Add custom fields to MVC4 simple membership




ASP.net MVC 4 there is shipped with Membership Provider and a Simple Membership Provider to enable quick and easy site login functionality for the ASP.net MVC website. in this post I will discuss how to add additional custom fields to the MVC4 simple membership provider.

During the course of developing your website, you may come across a requirement where you may need to add a little more than the Basic data to the User table on registration.

To add additional custom data to the User Table and populate consists of 5 steps, this is based on the assumption that you have already started a new ASP.net MVC 4 project using the “Internet Template”.

Step 1 –

In your model folder, there is an AccountModel.cs, open it, find the UserProfile class and make the following changes

 [Table("UserProfiles")]
    public class UserProfiles
    {
        [Key]
        [DatabaseGenerated(DatabaseGeneratedOption.Identity)]
        public int UserId { get; set; }
        public string Email { get; set; }

        public string FirstName { get; set; }

        public string LastName { get; set; }

        public string MobileNumber { get; set; }
     }

 Step 2

Add the additional properties to your RegisterModel.cs

public class RegisterModel
    {
        [Required]
        [Display(Name = "Email")]
        [DataType(DataType.EmailAddress)]
        public string Email { get; set; }

        [Required]
        [StringLength(100, ErrorMessage = "The {0} must be at least {2} characters long.", MinimumLength = 6)]
        [DataType(DataType.Password)]
        [Display(Name = "Password")]
        public string Password { get; set; }

        [Required]
        [StringLength(100, ErrorMessage = "The {0} must be at least {2} characters long.", MinimumLength = 2)]
        [Display(Name = "First Name")]
        public string FirstName { get; set; }

        [Required]
        [StringLength(100, ErrorMessage = "The {0} must be at least {2} characters long.", MinimumLength = 2)]
        [Display(Name = "Last Name")]
        public string LastName { get; set; }

        [Required]
        [StringLength(11, ErrorMessage = "The {0} must be at least {2} characters long.", MinimumLength = 11)]
        [Display(Name = "Mobile No.")]
        public string MobileNumber { get; set; }

    }





Step 3

Display the Additonal Fields on you Regsiter View. ( ../Views/Account/Register.cshtml)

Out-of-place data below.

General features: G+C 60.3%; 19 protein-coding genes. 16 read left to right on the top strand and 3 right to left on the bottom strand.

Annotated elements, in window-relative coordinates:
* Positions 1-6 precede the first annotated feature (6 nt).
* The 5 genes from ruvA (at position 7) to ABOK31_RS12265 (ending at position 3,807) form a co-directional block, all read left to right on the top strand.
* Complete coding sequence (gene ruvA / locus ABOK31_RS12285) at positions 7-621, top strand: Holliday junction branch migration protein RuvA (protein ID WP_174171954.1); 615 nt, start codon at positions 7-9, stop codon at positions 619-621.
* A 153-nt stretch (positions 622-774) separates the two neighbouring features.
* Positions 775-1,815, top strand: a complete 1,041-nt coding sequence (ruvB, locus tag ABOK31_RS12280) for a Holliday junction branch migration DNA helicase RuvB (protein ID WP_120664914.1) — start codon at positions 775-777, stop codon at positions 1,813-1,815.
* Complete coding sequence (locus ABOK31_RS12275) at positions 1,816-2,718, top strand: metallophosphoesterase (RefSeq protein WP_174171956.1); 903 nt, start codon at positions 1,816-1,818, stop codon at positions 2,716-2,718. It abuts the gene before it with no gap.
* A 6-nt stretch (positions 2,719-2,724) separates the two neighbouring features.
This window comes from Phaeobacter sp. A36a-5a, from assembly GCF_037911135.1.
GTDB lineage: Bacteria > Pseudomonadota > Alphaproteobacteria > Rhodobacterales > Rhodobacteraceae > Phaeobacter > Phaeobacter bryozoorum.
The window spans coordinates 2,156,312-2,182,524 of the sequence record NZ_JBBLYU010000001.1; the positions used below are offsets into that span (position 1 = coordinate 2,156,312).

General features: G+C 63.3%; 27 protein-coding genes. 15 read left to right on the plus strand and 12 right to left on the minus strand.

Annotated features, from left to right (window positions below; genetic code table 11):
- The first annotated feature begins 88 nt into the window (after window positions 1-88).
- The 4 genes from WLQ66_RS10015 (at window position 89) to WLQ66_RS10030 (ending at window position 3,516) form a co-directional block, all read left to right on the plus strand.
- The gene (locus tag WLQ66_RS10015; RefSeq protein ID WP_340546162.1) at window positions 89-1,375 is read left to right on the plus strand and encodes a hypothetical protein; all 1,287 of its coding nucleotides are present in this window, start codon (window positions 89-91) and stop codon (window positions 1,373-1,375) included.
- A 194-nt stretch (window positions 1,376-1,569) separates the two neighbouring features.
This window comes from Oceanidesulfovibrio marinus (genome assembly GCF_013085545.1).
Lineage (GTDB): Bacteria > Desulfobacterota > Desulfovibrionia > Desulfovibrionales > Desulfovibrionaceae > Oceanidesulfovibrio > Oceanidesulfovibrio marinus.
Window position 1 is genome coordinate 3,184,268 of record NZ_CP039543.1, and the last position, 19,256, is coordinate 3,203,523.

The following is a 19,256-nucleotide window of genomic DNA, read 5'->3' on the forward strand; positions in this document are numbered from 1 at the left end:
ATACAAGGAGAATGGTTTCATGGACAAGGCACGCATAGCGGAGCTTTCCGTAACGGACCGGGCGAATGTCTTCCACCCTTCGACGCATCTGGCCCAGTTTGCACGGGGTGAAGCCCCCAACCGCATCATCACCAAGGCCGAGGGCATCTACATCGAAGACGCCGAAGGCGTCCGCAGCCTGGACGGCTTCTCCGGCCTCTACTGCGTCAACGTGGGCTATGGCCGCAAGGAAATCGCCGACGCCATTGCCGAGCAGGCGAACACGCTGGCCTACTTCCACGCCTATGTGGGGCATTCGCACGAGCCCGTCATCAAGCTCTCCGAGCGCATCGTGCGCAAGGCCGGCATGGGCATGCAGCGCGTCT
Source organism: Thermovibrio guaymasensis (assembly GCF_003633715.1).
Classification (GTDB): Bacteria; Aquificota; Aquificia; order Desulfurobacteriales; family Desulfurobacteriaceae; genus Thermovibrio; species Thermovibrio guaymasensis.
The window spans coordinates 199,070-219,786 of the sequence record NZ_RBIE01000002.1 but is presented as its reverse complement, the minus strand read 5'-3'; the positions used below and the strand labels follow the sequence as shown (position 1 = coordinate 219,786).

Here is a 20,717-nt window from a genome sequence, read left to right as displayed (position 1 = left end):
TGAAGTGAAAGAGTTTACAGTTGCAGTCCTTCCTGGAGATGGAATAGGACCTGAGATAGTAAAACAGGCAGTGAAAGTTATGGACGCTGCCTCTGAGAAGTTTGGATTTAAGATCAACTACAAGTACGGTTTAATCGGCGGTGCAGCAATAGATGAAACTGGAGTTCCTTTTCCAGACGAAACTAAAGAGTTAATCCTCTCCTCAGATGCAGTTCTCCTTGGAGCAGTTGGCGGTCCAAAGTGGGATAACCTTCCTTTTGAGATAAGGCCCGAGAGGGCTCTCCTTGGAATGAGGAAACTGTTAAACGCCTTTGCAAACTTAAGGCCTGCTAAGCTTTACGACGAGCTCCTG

@using (Html.BeginForm()) {
  @Html.AntiForgeryToken()
  @Html.ValidationSummary()
  @Html.LabelFor(m = m.Email)
  @Html.TextBoxFor(m => m.Email)
  @Html.LabelFor(m => m.Password)
  @Html.PasswordFor(m => m.Password)
  @Html.LabelFor(m => m.FirstName)
  @Html.TextBoxFor(m => m.FirstName)
  @Html.LabelFor(m => m.LastName)
  @Html.TextBoxFor(m => m.LastName)
  @Html.LabelFor(m => m.MobileNumber)
  @Html.TextBoxFor(m => m.MobileNumber)
}

Step 4

We’ll need to ammend the AccountController.cs with the following code.  This is where I found it a little tricky as it it just didn’t feel right at this point, the fact that you just simply create a new object and pump data into it!

 [HttpPost]
        [AllowAnonymous]
        [ValidateAntiForgeryToken]
        public ActionResult Register(RegisterModel model)
        {
            if (ModelState.IsValid)
            {
                // Attempt to register the user
                try
                {
                    WebSecurity.CreateUserAndAccount(model.Email, model.Password,
                                                     new
                                                         {
                                                             FirstName = model.FirstName,
                                                             LastName = model.LastName,
                                                             MobileNumber = model.MobileNumber
                                                         });
                    WebSecurity.Login(model.Email, model.Password);
                    return RedirectToAction("Index", "Home");
                }
                catch (MembershipCreateUserException e)
                {
                    ModelState.AddModelError("", ErrorCodeToString(e.StatusCode));
                }
            }

            // If we got this far, something failed, redisplay form
            return View(model);
        }




This is all you need to do. Pretty cool, and quite scalable.

Additional resources

In learning to use the SimpleMembership Provider I found that the following tow blog posts gave me all the information I needed.

Gary Woodfine

Freelance Full Stack Developer at threenine.co.uk
Helps businesses by improving their technical proficiencies and eliminating waste from the software development pipelines.

A unique background as business owner, marketing, software development and business development ensures that he can offer the optimum business consultancy services across a wide spectrum of business challenges.

Latest posts by Gary Woodfine (see all)